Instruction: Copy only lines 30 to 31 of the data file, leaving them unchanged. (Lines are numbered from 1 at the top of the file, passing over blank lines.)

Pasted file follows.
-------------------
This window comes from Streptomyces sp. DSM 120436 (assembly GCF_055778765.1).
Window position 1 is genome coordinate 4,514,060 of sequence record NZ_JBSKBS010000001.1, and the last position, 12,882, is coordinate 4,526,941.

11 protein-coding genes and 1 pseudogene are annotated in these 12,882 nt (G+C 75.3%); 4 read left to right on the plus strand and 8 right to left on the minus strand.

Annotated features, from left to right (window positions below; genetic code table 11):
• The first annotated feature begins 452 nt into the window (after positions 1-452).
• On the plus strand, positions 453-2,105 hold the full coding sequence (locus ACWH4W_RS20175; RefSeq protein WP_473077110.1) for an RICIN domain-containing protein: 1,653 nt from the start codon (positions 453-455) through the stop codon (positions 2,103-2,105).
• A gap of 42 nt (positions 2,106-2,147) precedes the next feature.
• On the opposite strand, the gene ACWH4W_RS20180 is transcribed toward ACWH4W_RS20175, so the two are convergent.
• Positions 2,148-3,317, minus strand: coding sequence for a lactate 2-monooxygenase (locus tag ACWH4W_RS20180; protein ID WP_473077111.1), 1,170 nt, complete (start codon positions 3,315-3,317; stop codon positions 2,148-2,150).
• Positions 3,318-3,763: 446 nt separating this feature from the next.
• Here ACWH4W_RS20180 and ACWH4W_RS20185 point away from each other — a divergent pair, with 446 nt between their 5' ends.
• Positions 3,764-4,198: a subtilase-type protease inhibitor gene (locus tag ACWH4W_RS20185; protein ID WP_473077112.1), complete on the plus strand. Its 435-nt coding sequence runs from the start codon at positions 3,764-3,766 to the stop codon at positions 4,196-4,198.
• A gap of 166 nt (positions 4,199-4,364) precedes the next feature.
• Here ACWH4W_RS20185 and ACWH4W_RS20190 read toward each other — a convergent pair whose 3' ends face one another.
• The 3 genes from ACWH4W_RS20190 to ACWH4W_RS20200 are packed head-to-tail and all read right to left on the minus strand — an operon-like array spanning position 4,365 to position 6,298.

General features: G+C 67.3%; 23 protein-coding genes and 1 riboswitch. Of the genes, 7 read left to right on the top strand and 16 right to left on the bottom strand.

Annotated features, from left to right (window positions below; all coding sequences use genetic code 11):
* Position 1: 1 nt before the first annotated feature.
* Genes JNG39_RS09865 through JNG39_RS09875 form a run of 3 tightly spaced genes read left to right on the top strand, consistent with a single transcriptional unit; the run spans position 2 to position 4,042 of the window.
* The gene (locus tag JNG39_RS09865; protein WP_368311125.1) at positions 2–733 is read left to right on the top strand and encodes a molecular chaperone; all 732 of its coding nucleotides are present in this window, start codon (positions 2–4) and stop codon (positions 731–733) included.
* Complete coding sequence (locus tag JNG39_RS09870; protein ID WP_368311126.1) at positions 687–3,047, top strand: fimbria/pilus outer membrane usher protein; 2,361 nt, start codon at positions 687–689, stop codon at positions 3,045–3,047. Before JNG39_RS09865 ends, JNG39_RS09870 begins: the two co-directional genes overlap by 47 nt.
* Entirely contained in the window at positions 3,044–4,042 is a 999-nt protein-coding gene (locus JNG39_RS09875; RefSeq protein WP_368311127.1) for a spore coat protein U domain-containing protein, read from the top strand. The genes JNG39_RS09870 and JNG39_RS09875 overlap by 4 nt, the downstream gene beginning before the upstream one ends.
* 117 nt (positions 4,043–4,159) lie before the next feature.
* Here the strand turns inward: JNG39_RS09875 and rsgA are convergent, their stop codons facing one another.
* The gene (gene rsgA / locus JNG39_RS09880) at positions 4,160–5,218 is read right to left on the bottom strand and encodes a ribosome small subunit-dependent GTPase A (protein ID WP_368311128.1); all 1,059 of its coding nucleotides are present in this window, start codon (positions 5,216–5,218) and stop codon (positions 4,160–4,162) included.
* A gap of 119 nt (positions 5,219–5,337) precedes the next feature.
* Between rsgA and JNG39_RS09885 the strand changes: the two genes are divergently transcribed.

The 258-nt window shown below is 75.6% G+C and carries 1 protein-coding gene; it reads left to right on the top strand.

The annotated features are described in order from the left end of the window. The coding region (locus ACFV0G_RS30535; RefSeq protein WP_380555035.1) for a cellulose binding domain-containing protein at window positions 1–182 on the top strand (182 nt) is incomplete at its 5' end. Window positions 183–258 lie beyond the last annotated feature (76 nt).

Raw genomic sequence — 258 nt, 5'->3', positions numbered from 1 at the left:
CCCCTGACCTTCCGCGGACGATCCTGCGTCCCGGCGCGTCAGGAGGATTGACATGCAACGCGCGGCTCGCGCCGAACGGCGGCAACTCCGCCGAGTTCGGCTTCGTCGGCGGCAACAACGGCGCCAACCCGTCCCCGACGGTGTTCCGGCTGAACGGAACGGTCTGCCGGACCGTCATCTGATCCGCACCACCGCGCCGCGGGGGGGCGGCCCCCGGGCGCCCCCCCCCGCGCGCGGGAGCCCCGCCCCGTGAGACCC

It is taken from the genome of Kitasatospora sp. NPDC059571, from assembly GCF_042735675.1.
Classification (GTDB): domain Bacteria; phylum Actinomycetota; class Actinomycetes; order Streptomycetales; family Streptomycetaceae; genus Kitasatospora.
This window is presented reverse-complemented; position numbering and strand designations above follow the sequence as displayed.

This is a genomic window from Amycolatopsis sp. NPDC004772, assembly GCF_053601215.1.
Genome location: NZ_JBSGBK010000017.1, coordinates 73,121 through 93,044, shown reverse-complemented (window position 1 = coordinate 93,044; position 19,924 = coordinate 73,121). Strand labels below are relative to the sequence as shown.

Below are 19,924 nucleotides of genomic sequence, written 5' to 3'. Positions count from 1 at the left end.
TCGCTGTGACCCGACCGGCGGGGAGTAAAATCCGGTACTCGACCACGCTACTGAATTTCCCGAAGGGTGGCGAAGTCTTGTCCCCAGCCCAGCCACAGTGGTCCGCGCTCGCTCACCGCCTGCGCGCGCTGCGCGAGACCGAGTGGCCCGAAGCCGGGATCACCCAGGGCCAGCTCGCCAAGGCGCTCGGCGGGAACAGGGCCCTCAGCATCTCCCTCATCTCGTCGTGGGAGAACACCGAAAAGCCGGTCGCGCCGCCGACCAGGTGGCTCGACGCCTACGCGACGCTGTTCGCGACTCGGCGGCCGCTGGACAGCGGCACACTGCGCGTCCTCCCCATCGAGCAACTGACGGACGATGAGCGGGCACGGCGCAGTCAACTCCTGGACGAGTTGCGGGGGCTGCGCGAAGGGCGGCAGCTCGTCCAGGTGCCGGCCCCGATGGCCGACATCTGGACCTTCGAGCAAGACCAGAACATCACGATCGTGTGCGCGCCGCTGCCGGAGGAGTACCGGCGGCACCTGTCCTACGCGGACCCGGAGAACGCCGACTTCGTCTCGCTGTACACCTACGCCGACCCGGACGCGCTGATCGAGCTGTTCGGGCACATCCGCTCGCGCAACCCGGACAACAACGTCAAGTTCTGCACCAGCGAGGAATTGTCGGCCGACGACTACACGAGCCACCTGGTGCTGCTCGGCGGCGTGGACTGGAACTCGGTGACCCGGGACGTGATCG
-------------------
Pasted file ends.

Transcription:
Raw genomic sequence — 258 nt, 5'->3', positions numbered from 1 at the left:
CCCCTGACCTTCCGCGGACGATCCTGCGTCCCGGCGCGTCAGGAGGATTGACATGCAACGCGCGGCTCGCGCCGAACGGCGGCAACTCCGCCGAGTTCGGCTTCGTCGGCGGCAACAACGGCGCCAACCCGTCCCCGACGGTGTTCCGGCTGAACGGAACGGTCTGCCGGACCGTCATCTGATCCGCACCACCGCGCCGCGGGGGGGCGGCCCCCGGGCGCCCCCCCCCGCGCGCGGGAGCCCCGCCCCGTGAGACCC